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01.12.2015 | Research article | Ausgabe 1/2016 Open Access

BMC Public Health 1/2016

Awareness of energy drink intake guidelines and associated consumption practices: a cross-sectional study

BMC Public Health > Ausgabe 1/2016
Amy Peacock, Nicolas Droste, Amy Pennay, Peter Miller, Dan I. Lubman, Raimondo Bruno
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Electronic supplementary material

The online version of this article (doi:10.​1186/​s12889-015-2685-2) contains supplementary material, which is available to authorized users.

Competing interests

The funding bodies had no involvement in the interpretation or reporting of the results for the current manuscript. Authors Peacock and Bruno were provided placebo samples by Red Bull GmBH in a prior experimental study; no financial support was provided and this organisation had no involvement in design, interpretation, or reporting of the work. Red Bull GmBH have no involvement in the current manuscript. Professor Lubman has received speaker fees from AstraZeneca and Janssen, and provided consultancy advice to Lundbeck. Peter Miller receives funding from Australian Research Council and Australian National Health and Medical Research Council, grants from NSW Government, National Drug Law Enforcement Research Fund, Foundation for Alcohol Research and Education, Cancer Council Victoria, Queensland government and Australian Drug Foundation, travel and related costs from Australasian Drug Strategy Conference. He is affiliated with academic journal Addiction. He has acted as a paid expert witness on behalf of a licensed venue and a security firm. The researchers have no other connections with the tobacco, alcohol, pharmaceutical or gaming industries, or any body substantially funded by one of these organisations.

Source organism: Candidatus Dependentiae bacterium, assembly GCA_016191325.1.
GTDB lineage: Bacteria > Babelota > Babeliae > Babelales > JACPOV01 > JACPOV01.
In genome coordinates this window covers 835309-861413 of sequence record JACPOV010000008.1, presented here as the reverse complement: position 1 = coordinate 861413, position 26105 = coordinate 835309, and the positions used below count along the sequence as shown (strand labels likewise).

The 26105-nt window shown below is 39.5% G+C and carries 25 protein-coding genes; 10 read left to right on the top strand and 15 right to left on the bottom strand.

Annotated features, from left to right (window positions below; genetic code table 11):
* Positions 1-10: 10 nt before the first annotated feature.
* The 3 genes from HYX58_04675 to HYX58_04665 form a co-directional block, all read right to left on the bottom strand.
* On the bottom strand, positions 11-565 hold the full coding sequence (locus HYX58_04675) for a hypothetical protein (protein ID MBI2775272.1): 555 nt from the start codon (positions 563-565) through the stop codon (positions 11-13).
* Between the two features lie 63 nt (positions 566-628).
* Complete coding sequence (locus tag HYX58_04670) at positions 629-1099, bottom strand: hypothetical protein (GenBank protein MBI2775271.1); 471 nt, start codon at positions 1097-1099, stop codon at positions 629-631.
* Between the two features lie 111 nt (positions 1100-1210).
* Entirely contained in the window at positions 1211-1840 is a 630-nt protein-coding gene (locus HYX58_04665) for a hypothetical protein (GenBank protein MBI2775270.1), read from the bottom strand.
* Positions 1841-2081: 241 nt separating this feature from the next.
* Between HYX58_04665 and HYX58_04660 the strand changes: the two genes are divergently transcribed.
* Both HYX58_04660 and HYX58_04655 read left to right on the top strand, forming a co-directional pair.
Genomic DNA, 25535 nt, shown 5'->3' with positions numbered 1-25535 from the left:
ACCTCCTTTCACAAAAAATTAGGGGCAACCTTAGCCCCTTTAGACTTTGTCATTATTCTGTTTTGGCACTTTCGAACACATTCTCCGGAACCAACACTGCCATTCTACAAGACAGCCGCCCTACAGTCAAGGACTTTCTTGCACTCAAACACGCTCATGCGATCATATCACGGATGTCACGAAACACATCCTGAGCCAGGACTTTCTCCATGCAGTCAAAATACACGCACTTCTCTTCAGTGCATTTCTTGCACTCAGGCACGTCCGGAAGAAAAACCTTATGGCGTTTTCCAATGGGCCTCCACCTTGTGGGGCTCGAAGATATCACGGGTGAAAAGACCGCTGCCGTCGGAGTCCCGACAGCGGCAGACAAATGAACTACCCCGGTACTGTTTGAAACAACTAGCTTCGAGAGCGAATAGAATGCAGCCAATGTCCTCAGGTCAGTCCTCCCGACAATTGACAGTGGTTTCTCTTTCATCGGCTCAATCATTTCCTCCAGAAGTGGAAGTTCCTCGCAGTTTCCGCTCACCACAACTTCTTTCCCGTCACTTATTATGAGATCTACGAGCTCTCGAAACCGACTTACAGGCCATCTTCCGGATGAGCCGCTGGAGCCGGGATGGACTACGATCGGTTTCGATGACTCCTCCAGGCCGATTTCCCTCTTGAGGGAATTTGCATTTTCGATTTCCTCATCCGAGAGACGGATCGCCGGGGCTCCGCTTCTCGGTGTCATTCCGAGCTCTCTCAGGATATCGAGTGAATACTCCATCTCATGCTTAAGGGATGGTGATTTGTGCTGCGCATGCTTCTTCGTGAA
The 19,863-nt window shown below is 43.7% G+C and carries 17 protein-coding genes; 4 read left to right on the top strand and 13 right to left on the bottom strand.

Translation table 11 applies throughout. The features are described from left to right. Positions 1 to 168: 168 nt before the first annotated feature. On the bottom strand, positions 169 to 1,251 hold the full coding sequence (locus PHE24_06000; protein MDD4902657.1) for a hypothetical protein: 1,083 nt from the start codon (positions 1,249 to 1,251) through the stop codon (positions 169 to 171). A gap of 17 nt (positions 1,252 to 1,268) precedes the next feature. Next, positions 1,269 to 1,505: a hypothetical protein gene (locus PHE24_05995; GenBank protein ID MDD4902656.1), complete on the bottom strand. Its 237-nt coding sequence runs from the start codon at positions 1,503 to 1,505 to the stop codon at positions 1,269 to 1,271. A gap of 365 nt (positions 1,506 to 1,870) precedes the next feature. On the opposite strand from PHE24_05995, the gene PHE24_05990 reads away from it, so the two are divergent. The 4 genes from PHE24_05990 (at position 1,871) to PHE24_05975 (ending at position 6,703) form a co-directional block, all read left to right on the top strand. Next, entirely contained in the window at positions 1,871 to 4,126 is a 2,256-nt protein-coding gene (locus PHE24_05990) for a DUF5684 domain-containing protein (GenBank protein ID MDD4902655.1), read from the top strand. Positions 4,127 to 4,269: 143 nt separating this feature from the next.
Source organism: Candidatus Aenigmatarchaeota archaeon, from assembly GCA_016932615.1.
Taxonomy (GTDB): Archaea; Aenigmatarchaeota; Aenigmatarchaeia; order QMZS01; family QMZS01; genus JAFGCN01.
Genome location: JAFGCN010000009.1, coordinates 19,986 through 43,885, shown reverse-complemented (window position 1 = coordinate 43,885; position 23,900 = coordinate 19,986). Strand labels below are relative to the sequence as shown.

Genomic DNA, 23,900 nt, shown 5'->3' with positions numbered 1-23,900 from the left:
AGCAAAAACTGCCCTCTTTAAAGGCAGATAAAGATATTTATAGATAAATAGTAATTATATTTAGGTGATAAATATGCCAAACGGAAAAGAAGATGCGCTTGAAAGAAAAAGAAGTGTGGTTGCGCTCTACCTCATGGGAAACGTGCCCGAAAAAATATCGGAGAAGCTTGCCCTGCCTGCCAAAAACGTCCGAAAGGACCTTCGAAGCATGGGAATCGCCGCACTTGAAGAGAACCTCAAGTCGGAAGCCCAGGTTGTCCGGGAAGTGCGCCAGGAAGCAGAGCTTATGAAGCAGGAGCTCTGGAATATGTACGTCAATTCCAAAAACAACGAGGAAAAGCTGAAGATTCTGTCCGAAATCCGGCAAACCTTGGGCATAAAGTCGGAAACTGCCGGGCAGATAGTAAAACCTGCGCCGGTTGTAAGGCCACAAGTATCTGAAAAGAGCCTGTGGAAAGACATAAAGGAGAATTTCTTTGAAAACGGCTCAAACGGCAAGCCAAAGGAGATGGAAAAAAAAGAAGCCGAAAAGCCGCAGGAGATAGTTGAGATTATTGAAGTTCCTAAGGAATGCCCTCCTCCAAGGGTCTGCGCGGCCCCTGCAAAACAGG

Authors’ contributions

All authors were responsible for study design. ND and PM were responsible for data collection and cleaning. AP and RB conceptualised the current manuscript, conducted analyses and prepared the initial draft of the manuscript. All authors contributed to the manuscript revision and final draft preparation. All authors read and approved the final manuscript.



Despite concern regarding harms of energy drink (ED) consumption, no research has been conducted to determine awareness and compliance with ED intake guidelines displayed on product packaging in Australia (a novel approach internationally).


A convenience sample of 1922 people completed an online survey. Participants reported their knowledge of maximum recommended daily ED intake according to Australian guidelines.


Guideline awareness was reported by 38, 23 and 19 % of past year consumers, lifetime, and non-consumers, respectively. Amongst past year consumers, ‘accurate estimators’ reported greater ED intake and were more likely to exceed intake guidelines and consume alcohol mixed with ED (AmED). After controlling for demographics and frequency of use, guideline awareness predicted increased likelihood of exceeding guidelines in ED sessions, but was not associated with exceeding ED guidelines in AmED sessions.


Australia is considered to have the most stringent regulatory approach to EDs internationally. However, advisory statements are not associated with greater awareness and compliance with intake guidelines. Failure to comply with standards for efficacious product labelling, and absence of broader education regarding guidelines, needs to be addressed.
Additional file 1: Demographic Profile and AmED Consumption Practices of Past Year ED Consumers According to Guideline Awareness. (Original Groups). (DOCX 15 kb)
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